Distinctive clinicopathological features and KRAS and IDH1/2 mutation status of cholangiolocellular carcinoma

Hepatol Res. 2020 Jan;50(1):84-91. doi: 10.1111/hepr.13428. Epub 2019 Dec 8.


Aim: Cholangiolocellular carcinoma (CLC) is classified as a subtype of combined hepatocellular cholangiocarcinoma with stem-cell features (CHC-SC) in the latest World Health Organization classification. This subclassification of CHC-SCs is controversial and the relevance of such classification is unclear.

Methods: We analyzed a series of CHC-SCs and intrahepatic cholangiocarcinoma (iCCA) to clarify the clinicopathological features and mutational status of each tumor.

Results: Background liver disease, fibrosis stage, microvascular invasion, nodal metastasis, and IDH1/2 mutation status were associated with their histology. Compared with the intermediate cell subtype of CHC-SC (CHCs-SC-int), CLCs were less frequently associated with chronic viral hepatitis, and showed lower levels of serum alpha-fetoprotein. Compared with iCCAs, CLCs showed lower levels of serum carbohydrate antigen 19-9 (CA19-9) and a lower frequency of expression of S100P. Patients with iCCA showed worse overall survival than those with CLC or CHC-SC-int. In patients with iCCA, CLC, or CHC-SC-int, a histology of iCCA, microvascular invasion, and serum CA19-9 value of >100 U/mL were significant poor prognostic factors for overall survival in univariate analysis. Multivariate analysis showed that a high serum CA19-9 value was an independent poor prognostic factor for overall survival.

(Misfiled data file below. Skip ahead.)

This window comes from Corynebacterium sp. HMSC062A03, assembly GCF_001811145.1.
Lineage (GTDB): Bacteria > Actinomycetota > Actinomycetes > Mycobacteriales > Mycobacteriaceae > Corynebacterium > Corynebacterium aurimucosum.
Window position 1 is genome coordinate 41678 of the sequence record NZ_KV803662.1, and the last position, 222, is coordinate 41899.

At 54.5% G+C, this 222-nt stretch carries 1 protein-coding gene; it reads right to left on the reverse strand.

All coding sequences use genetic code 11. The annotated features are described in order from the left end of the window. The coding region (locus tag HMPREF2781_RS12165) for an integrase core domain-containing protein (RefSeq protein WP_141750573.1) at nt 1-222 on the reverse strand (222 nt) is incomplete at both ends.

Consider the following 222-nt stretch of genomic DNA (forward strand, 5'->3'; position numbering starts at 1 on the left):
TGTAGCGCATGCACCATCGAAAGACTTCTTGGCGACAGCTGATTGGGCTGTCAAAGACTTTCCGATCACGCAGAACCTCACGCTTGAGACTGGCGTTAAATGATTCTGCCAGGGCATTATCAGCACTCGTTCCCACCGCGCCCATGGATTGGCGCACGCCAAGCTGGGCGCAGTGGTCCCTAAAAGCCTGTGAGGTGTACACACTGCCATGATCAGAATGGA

Conclusions: Patients with CLC are likely to have a different etiology and mutational background from those with CHC-SC-int. Their clinicopathological manifestations are also different from those with classic iCCA. Our results suggest that CLC might be a distinct entity among primary liver carcinomas.

Keywords: IDH mutation; cholangiolocellular carcinoma; combined hepatocellular cholangiocarcinoma; intermediate cell carcinoma; intrahepatic cholangiocarcinoma; primary liver cancer.

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